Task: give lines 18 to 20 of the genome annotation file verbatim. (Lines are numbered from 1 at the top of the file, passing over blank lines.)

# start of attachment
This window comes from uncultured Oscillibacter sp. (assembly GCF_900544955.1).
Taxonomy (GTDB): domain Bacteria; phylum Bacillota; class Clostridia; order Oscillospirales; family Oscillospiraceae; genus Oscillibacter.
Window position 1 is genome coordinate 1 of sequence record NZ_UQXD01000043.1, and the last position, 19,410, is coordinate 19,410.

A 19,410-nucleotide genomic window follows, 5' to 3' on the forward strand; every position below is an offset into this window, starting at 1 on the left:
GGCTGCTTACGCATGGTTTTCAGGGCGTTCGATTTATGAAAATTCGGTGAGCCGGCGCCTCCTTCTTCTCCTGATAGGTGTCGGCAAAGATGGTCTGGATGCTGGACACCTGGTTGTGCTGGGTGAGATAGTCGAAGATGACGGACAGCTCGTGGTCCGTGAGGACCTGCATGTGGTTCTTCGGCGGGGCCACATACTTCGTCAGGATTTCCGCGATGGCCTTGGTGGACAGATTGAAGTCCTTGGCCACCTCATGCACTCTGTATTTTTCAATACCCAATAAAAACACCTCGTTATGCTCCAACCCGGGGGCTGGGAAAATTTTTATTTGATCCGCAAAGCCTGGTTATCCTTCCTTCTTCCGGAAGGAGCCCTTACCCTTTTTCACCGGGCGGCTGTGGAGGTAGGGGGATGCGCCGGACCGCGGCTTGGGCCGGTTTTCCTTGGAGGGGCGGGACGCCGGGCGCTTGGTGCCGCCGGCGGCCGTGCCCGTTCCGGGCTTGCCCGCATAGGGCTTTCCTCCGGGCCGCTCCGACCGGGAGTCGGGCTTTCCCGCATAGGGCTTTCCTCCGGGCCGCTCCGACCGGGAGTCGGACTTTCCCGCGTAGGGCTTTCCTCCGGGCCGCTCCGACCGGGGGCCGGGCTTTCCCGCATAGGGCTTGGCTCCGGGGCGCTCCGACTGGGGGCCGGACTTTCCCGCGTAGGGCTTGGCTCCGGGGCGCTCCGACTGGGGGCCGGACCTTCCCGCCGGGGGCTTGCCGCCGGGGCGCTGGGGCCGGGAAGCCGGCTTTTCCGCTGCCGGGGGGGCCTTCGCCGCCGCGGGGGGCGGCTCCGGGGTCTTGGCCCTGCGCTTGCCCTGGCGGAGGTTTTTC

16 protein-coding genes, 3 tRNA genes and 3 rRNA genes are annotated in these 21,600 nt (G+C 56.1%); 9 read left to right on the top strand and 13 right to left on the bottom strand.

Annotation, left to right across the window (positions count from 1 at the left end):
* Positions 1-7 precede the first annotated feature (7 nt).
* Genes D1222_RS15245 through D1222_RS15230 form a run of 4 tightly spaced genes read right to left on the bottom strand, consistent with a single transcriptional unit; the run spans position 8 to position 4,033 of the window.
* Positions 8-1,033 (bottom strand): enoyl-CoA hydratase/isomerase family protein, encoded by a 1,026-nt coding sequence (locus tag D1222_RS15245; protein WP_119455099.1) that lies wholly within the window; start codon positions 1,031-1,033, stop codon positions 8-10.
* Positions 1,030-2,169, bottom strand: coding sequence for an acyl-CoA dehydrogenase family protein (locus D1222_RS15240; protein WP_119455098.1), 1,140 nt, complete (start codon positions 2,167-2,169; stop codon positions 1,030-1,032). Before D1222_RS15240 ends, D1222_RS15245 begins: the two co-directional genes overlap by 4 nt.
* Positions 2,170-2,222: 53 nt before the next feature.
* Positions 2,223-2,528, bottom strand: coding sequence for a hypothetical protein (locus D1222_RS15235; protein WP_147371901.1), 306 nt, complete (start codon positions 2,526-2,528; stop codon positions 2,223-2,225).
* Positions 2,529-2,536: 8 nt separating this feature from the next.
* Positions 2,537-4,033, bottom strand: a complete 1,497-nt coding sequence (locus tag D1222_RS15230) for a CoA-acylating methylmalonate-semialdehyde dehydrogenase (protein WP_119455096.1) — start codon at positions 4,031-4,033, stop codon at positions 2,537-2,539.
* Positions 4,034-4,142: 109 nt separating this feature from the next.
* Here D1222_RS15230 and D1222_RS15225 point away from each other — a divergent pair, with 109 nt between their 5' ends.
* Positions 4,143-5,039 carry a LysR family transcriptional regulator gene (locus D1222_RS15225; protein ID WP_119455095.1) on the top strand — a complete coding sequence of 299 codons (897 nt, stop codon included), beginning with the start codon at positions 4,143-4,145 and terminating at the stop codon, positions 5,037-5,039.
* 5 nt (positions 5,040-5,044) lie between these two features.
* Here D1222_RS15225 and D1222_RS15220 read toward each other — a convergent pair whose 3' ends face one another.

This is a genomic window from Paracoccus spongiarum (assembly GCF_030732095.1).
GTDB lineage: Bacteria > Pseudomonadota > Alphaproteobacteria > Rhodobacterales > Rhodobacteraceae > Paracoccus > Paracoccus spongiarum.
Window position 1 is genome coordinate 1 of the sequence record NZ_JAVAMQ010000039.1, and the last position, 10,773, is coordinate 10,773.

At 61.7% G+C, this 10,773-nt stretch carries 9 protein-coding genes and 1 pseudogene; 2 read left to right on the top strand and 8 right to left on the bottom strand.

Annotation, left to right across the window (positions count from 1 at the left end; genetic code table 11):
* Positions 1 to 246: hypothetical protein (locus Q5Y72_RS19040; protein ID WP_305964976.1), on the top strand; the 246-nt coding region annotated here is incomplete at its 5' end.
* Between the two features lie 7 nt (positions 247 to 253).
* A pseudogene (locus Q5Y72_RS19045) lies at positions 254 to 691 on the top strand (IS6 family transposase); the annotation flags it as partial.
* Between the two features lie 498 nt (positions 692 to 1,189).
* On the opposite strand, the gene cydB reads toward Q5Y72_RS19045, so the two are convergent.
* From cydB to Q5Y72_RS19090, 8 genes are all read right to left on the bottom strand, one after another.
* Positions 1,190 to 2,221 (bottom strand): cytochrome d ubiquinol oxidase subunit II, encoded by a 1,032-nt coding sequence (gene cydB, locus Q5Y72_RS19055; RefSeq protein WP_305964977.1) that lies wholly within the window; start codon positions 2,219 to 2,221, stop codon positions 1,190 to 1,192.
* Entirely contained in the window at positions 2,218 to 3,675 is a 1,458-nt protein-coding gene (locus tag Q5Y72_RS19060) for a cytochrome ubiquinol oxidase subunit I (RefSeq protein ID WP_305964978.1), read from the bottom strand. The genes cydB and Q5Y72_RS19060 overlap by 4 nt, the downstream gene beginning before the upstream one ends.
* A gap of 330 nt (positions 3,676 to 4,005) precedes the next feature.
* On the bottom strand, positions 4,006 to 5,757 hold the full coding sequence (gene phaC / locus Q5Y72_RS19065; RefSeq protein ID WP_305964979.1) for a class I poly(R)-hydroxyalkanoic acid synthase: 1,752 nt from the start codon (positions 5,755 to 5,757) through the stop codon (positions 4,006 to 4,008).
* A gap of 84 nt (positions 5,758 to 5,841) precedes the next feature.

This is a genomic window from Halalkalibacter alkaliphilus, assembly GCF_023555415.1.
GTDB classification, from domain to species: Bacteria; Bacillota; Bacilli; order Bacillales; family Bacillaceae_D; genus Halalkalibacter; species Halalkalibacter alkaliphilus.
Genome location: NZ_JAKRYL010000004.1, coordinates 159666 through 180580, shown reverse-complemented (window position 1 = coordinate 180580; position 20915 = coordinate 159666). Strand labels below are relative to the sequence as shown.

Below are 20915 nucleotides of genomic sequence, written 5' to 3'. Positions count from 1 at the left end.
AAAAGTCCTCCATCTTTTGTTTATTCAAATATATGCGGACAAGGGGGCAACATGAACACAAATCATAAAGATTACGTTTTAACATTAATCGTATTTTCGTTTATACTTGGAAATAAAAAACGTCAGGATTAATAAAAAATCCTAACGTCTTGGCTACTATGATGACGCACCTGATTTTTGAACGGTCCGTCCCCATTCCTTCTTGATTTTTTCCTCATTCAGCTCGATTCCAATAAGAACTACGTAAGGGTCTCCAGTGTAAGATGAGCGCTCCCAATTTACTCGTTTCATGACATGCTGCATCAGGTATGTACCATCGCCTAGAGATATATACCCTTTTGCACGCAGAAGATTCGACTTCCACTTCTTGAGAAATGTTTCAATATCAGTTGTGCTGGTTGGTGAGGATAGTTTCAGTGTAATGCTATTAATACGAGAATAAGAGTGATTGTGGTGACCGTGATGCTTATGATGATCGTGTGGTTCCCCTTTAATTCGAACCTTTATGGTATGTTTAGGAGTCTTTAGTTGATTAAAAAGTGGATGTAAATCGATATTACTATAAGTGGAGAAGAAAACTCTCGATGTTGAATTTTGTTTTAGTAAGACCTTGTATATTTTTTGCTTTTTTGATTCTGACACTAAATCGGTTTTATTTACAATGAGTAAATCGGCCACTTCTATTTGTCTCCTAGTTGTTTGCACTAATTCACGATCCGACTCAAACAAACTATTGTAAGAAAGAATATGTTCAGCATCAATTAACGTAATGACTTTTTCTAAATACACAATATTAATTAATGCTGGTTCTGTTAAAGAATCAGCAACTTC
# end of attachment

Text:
* Positions 4,143-5,039 carry a LysR family transcriptional regulator gene (locus D1222_RS15225; protein ID WP_119455095.1) on the top strand — a complete coding sequence of 299 codons (897 nt, stop codon included), beginning with the start codon at positions 4,143-4,145 and terminating at the stop codon, positions 5,037-5,039.
* 5 nt (positions 5,040-5,044) lie between these two features.
* Here D1222_RS15225 and D1222_RS15220 read toward each other — a convergent pair whose 3' ends face one another.